Date: Sun, 6 Dec 1998 15:58:01 -0500 (EST) From: Yuri KuchinskyClick here to go one level up in the directory.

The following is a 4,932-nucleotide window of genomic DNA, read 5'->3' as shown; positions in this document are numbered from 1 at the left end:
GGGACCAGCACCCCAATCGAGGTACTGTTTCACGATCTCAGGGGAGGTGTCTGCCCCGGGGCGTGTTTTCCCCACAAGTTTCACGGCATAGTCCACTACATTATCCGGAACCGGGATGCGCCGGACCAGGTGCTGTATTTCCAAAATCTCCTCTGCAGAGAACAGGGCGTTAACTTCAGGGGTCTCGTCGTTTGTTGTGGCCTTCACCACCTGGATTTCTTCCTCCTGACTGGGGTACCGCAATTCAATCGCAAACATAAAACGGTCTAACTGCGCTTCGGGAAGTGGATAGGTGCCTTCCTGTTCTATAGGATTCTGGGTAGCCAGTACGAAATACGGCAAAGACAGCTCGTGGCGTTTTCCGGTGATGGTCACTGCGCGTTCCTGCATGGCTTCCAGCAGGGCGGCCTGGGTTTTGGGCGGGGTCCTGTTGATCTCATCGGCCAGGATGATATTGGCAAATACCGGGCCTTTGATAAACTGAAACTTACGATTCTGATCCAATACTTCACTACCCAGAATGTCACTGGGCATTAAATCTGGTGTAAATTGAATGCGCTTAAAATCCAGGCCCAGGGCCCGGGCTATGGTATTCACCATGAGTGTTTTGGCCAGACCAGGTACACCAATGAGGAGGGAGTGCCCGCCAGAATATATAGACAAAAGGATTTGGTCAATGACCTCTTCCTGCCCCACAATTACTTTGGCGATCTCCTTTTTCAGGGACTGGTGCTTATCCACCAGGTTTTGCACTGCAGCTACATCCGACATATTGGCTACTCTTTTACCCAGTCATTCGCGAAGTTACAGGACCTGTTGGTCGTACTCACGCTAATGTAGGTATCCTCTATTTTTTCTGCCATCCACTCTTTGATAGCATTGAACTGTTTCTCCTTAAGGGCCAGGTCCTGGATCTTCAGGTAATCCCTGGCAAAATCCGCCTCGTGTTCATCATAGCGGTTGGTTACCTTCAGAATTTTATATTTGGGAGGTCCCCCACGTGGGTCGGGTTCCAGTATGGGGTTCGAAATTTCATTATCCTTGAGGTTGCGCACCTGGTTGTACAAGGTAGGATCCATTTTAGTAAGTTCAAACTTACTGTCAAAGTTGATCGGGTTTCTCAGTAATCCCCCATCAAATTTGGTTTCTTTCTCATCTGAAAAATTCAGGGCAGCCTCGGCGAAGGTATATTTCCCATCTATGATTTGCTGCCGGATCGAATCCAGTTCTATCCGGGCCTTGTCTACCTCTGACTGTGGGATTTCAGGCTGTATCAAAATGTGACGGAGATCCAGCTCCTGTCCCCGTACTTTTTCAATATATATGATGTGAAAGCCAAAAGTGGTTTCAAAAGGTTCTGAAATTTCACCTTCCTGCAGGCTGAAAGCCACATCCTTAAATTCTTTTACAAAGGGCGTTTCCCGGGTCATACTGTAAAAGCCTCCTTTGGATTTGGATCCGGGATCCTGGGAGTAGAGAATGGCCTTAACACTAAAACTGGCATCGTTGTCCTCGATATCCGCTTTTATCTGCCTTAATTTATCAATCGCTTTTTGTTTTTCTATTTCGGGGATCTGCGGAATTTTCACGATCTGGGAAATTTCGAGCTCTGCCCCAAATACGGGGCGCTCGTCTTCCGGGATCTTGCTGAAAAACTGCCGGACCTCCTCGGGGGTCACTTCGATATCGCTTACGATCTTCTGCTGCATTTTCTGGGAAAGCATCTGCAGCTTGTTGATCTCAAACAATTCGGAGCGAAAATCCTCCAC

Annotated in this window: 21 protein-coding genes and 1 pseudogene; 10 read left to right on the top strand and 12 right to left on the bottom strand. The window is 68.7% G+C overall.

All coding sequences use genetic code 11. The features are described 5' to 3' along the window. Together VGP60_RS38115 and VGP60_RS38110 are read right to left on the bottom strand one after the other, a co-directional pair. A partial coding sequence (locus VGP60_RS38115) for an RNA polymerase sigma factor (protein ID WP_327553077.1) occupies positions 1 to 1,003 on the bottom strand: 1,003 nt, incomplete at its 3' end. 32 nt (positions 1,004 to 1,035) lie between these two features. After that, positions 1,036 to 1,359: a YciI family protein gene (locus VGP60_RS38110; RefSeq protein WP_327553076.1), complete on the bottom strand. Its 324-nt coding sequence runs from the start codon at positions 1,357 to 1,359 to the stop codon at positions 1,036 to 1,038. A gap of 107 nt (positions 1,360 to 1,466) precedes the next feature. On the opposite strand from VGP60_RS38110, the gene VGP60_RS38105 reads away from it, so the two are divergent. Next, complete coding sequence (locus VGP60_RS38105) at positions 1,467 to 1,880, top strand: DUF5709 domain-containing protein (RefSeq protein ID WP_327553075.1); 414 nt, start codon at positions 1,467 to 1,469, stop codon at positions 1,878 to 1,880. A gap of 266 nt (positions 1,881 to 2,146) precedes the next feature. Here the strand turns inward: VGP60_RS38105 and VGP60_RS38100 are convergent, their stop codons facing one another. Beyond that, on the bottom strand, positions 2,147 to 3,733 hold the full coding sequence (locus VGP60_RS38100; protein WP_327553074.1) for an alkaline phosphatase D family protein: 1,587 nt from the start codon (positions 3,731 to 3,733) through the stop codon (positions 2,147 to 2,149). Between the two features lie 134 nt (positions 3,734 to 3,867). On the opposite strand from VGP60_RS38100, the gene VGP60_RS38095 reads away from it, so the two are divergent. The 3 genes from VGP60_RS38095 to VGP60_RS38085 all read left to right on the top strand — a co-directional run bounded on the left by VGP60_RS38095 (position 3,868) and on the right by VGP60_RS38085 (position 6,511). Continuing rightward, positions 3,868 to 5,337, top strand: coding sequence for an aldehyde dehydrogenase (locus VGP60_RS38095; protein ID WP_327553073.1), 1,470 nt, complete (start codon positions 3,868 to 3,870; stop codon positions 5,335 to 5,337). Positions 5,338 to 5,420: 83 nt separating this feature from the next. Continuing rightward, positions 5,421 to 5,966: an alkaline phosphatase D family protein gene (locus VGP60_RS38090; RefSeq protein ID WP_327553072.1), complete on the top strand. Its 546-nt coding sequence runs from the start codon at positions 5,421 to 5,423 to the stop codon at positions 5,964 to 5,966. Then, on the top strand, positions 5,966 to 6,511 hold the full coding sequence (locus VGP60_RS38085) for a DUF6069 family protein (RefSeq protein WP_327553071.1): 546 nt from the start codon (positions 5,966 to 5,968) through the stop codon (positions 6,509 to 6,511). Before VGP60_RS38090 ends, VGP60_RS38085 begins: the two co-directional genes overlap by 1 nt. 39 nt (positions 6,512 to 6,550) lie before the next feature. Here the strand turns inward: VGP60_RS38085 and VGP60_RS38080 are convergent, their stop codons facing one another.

To: Synoptic-L Subject: testimony of Papias TESTIMONY OF PAPIAS The idea that Papias had a special liking for the Gospel of John, and was a proponent of its wider use, is well accepted among patristic scholars today. So could Papias' rather vague and arguably somewhat dismissive comments about the Gospels of Mark and Mathtew have been motivated primarily by his judging the Synoptics somewhat unfavourably by the higher, for him, standard of Jn? This seems reasonable to me. This view in fact has been advanced by quite a few commentators, such as, Julicher, Adolf, _Einleitung in das Neue Testament_ (in Verbindung mit Erich Fascher), T|bingen: J. C. B. Mohr, 1931, 7th ed, pp. 283, 396; W. Bauer, _Das Johannesevangelium_, 3rd ed, HbNT 6 (1933): 241 f. And of course we also need to keep in mind that we only know what Papias said as it was reported by Eusebius. It is quite probable that Eusebius chose not to report some things that Papias said. Specifically, why do we hear nothing from him about Papias's attitude towards the gospel of John? There is a very curious silence there... This seems like an interesting and important question, and I think the answer is possible to find. But first, we will need to deal with the question of the man, or more likely men, named John. Papias was supposed to have been a disciple of "John". But which John? We may suppose that there were at least 3 men named John who would be relevant here. 1. John the Apostle, the brother of James. These were the Boanerges brothers. 2. John the author of Revelation. Most biblical scholars nowadays consider that the author of the Revelation was not also the author of the gospel, although in ancient times, the opinion on this was divided. While for the most part common authorship for these two documents was assumed, some ancient commentators already doubted this. We can note here especially Dionysius the bishop of Alexandria (latter half of the third century), a surprisingly perceptive literary critic, who purported to demonstrate conclusively that these two works could not have been written by the same author. Dionysius, while accepting that John Boanerges indeed wrote the gospel, also suggested that it was John the Elder who wrote the Revelation (Eusebius, vii. 25). 3. John the Elder. While the identity of this personage is not entirely clear, he was most likely a historical character, and we will see further what his role may have been. Now, Eusebius mentions both John the Apostle and John the Elder as being present in Asia Minor. According to Eusebius, Papias was a pupil of the former and a colleague of the latter, but such version of events doesn't seem historically valid on the whole. We have to keep in mind here that the authorship of the Fourth Gospel was an extremely important matter in the second century. Jn was a late arriving gospel for the Greater Church. Theologically it was substantially different from the Synoptics, which were older and better established, and there was some opposition to its canonisation. In these circumstances, it was exceedingly important to maintain that the author of Jn was none other than John the Apostle -- the apostolic authority of this gospel was crucial for its acceptance. And the apostolic authority of Jn was basically unquestioned in the patristic sources that came through to us. We only hear some distant and muffled echoes of some Christians questioning the apostolicity of Jn, or even rejecting it completely (i.e. Alogi of the mid-second century, and the followers of Gaius, end of the second c. -- early third c.; more about this was mentioned in Synoptic-L discussions previously). Is this where the key to the solution of our problem may be? Is it possible that the reason Eusebius tells us _nothing_ of what Papias said about Jn -- and it cannot be doubted that Papias was familiar with Jn -- is that what Papias said about Jn was perhaps too confusing and controversial for Eusebius? Is it possible that Papias may have said something about the authorship and/or apostolicity of Jn that Eusebius preferred not to quote? Could have Papias in fact said that Jn was written by _someone else_, someone other than John the brother of James? This is indeed how it seems to me. Alfred Loisy has analysed these very complicated questions in great detail (ORIGINS OF NT, p. 73ff). He has looked carefully into the question of who may have been the Elders on whose opinions Papias was basing his views about the history of the gospels, and who may have been John the Elder. There seems to exist quite persuasive evidence that John the brother of James was martyred early and never made it to Asia. Were the two brothers perhaps martyred at about the same time? We can see Mk 10:39 as evidence for this, "Jesus said to them [the two brothers], The cup I drink, you will drink, and with the baptism with which I am baptized, you will be baptized." But in this connection we will need to deal also with Acts 12:2, where only the martyrdom of James is recorded. Was the reference to the martyrdom of John omitted from this account by a later editor anxious to ensure that John Boanerges could perform service as the author of Jn? This is what Loisy thinks, and there is evidence from a variety of sources to indicate that this was so. In particular, the Syriac calendar from the fifth century commemorates John and James together as martyrs on Dec. 27 (Locton, THEOLOGY, 5 , 83; as cited by Schoedel, p. 119; Schoedel, William R., _Polycarp, Martyrdom of Polycarp, Fragment of Papias_, in Grant, Robert M., _The Apostolic Fathers: A New Translation and Commentary_, 6 vols; New York: Nelson, 1964-68, vol. 5). So, seeing the unlikelihood of John the Apostle, and of John the Apocalyptist having been the mentors of Papias, this leaves us with John the Elder as the likeliest candidate. Patristic witnesses translated by Schoedel provide additional evidence for such a version of events. An epitome of Papias' work based on Philip of Side (fifth century) states, "Papias, bishop of Hierapolis, having been a hearer of John the theologian and companion of Polycarp, wrote five treatises on the DOMINICAL ORACLES. In them he made an enumeration of apostles, and after naming Peter and John, Philip and Thomas and Matthew, recorded as "disciples of the Lord" Aristion and another John whom he also called "elder"." (p. 117-118) [LATER CLARIFICATION: While I accept information supplied by Philip of Side as generally quite valuable, I also note here my view that the tradition Philip is reporting about Papias being a "hearer of John the theologian" was probably not well based. By "John the theologian" here Philip may have meant John the Elder, although this is not so clear (see below where this identification is seemingly contradicted). Either the text may be corrupt here, of Philip, himself, may have been confused about the matter. So, while I accept the rest of what Philip says, the interpretation of this particular statement is difficult.] So this, as preserved by Philip, is what Papias probably said about the two Johns, and what Eusebius may have omitted. If we accept this as indeed having been said by Papias, this would explain quite a lot. So there would have been two apostles (or disciples) named John according to Papias -- the brother of James, plus John the Elder. And the same epitome continues further on, "Papias in the second treatise says that John the theologian and James his brother were slain by the Jews." (p. 119) [Note here that this is the second mention of "John the theologian" by Philip that we're seeing. And here he identifies "John the theologian" explicitly as John Boanerges, thus seemingly contradicting himself. A bit of a puzzle here, but it should not distract from the bigger points.] Now, this is quite a statement by Philip. Papias, it seems, was well aware that John the brother of James was martyred early. And is it possible that he also thought that the gospel of John was written by another John -- not John Boanerges, although also apostle? I think this is quite possible, so let's call this hypothesis #1 (implying John Boanerges did not write Jn). And yet another interpretation is possible here, as noted by Schoedel. Let's call this hypothesis #2: perhaps, according to Papias, John Boanerges _was_ martyred very early, but he wrote his gospel _also_ very early, perhaps ca. 44, i.e. at the time of Claudius? In this case Papias may have also believed that the Revelation was also written at about the same time. For my own part, I think this version is rather less likely, but it would still explain why Papias' account may have been censored subsequently by Eusebius -- it would have been too different from the version accepted by the Church in later times. And what would have been the role of the apostle John the Elder according to this reading? This would remain unexplained on this hypothesis? So, myself, I prefer the previous one. (It may be noted that both our hypotheses #1 and #2 agree that John Boanerges was maryred early together with James. They would disagree only about which John of the two wrote Jn.) In his commentary, Schoedel outlines these two possibilities, both of them assuming that Papias could not know John Boanerges in person, thusly, [This is in accord with our hypothesis #1, i.e. John Boanerges did not write Jn, according to Papias] "... Eusebius either does not know or suppresses what Papias had to say about James and John." (p. 118) [This is in accord with our hypothesis #2, i.e. Jn written very early by John Boanerges] "Revelation and the Gospel of John, then, were regarded by Papias as early authorities (consequently in HE 3.39.15-16 John is the standard whereby Mark and Matthew are judged). Eusebius did not report all this because it flew in the face of the current traditions about John and his writings." (ibid) Is it any wonder that Eusebius would have suppressed uncomfortable information of such a sort had he found it in Papias? One can well see why he would have done so, since this would have contradicted the established orthodox traditions about John Boanerges living to the ripe old age and mentoring Papias. To summarize, Papias probably did say something about the authorship of Jn in his commentary, and what he said was either unknown or, yet more likely, omitted by Eusebius. What Papias probably said [Hypothesis #1] was that John Boanerges was martyred early together with his brother James, and that Jn was authored by yet another John, viz. John the Elder whom Papias, possibly, took to be also one of the 12. Since such an account would have come into serious conflict with the traditions of the Church that were solidifying soon after the time of Papias, it is entirely possible that this account of Papias was omitted by Eusebius. It should also be noted that John the Elder, himself, assuming he was indeed part of Jesus' circle of disciples, would have been an amazingly long-lived disciple of the Lord to meet Papias in person. For this reason alone, a commentator may indeed wonder if Papias could know him in person. More likely, as Loisy notes, would have been that Papias simply received both the gospel and the tradition of John the Elder from the other Elders with whom he was familiar in his younger years. Earlier we've been discussing some vague traditions that Papias may have contributed to authoring Jn in some way. This, to me, could refer to the possibility that Papias may have been active in editing or expanding Jn. It seems quite clear on the whole that Jn had been substantially re-edited, and some additions were made to it before its final edition was accepted as canonical. (copyright 1998 by Yuri Kuchisky)